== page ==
Best online broker for newbie investor w/ modest funds?
November 18, 2009 9:41 AM   Subscribe

I'm trying to choose an online broker. Fees vs. site functionality and features are my main concern. (1) What is the best online broker for someone who has between 5 to 10K to invest? (2) Is there any advantage to paying higher per-trade or per-contract fees for use of a site that has better features, or can all of the common features be found elsewhere easily? (3) Which discount broker has the best site functionality?

I'm afraid of signing up for a discount broker with a site I'll hate later because it doesn't offer enough, and I'm also worried about paying too much for awesome tools I won't really need. With less than 10K at my disposal, fees could easily eat up my profits.

I'll be dabbling in trades and options, so the ideal brokerage would have low-to-moderate fees on both. Bulk pricing discounts probably won't be too relevant at the volumes at which I'll be trading.

I know sites like MSN Money have free tools available, although I'd rather have them at hand on my broker's site. I've also read that some of the best tools are on pay sites, though this may be hype. How do tools from discount brokers such as TradeKing, TradeMonster, and OptionsHouse stack up to the tools from higher-priced brokers such as Fidelity, Ameritrade, and Schwab, and how do they both stack up next to free and pay tools from other sites?

I'd appreciate tales of personal experiences with these sites, or with any others that I haven't mentioned. Are you happy with your broker? Were you ever unhappy enough that you switched to another? Also, do some pay site subscriptions offer a significant-enough advantage to be worth the cost, or are they a ripoff, or only useful for the experienced investor? I'm going to be taking a class from Investools this week, but I don't know if I'll end up paying for the subscription or not. Thanks!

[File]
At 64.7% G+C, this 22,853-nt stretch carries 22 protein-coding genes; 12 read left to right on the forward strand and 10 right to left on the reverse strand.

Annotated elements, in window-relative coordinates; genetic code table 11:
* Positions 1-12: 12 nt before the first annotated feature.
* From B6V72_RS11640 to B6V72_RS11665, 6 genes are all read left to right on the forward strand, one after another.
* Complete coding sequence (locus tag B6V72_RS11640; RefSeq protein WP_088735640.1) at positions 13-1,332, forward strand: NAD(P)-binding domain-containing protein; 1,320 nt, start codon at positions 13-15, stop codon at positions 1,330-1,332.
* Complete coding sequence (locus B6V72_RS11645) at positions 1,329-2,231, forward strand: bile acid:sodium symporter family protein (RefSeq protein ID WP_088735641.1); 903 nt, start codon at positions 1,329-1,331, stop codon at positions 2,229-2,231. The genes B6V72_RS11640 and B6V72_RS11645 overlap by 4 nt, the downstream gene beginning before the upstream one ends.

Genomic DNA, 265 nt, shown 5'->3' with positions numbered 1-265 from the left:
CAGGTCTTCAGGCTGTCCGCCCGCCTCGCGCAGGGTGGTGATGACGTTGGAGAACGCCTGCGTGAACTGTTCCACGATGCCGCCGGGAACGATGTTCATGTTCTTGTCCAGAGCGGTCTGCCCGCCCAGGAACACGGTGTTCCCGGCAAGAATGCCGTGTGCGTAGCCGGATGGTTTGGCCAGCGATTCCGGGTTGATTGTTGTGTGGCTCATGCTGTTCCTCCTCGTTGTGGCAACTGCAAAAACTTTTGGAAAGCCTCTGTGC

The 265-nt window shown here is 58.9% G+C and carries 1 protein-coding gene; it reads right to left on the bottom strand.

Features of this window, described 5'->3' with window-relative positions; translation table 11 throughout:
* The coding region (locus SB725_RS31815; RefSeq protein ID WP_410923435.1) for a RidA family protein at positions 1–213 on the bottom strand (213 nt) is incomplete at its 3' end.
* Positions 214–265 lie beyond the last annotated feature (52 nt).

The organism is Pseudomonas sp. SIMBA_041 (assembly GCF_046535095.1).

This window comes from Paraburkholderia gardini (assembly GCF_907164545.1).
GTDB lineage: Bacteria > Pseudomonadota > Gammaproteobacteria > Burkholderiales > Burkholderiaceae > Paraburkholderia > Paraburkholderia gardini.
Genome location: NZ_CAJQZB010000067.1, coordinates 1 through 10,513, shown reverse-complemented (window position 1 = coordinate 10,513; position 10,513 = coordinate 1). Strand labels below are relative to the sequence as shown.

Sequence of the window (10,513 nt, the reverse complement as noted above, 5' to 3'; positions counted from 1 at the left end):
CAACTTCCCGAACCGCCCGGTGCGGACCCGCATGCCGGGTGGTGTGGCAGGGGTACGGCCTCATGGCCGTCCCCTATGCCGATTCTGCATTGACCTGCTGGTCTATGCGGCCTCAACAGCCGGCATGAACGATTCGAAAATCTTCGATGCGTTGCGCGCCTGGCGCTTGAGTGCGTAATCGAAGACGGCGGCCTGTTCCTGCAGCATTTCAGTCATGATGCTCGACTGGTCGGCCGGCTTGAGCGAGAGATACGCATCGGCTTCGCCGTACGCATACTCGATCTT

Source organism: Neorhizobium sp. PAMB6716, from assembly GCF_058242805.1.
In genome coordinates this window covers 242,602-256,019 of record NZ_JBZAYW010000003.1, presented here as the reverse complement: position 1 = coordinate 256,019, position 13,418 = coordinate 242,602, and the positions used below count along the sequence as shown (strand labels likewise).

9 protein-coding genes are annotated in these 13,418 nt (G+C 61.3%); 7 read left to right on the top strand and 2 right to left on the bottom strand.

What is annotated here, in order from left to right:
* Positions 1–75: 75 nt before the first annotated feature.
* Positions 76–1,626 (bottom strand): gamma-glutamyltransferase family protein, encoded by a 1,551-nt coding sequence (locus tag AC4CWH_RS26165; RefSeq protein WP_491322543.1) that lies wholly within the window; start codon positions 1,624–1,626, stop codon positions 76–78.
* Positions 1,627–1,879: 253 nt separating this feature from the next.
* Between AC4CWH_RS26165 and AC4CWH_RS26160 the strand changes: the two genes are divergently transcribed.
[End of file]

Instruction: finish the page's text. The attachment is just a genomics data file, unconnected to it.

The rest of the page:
posted by mintyfresh to Work & Money (7 answers total) 4 users marked this as a favorite
I use Scottrade. They have a local branch which I find invaluable. $7 a trade for stocks.
I don't use much of their other tools, but they have plenty of research tools available.
I have both my Roth IRA and regular IRA there for several years and I link the results into Mint.
posted by wrnealis at 10:28 AM on November 18, 2009

I have used sharebuilder and Sharebuilder is the cheapest I've seen and foliofn has the best funds. I'm sure it depends on your goals. I am not a professional by any means but I have been told for the private investor to put your money in an index fund and let it ride is the best strategy. I find this hard to do because I have very little willpower.
posted by govtrust at 10:32 AM on November 18, 2009

Shameless plug, but my brother created a site to compare various brokers here. On it, he also has a chart set up listing the various fees of various brokers.
posted by jangie at 10:37 AM on November 18, 2009

I've used TradeKing and I'm happy with them. They have no fees on their IRA accounts, and the trades are cheap. They also have a lot of options-oriented tools, but since I don't trade options I don't know if they are any good or not. Their interface for making trades is pretty slick and the quotes are good enough for my needs. I'm not a believer in technical analysis and don't believe in timing the market, so most of my investment research is done on the 'net rather than with any kind of broker trading tools.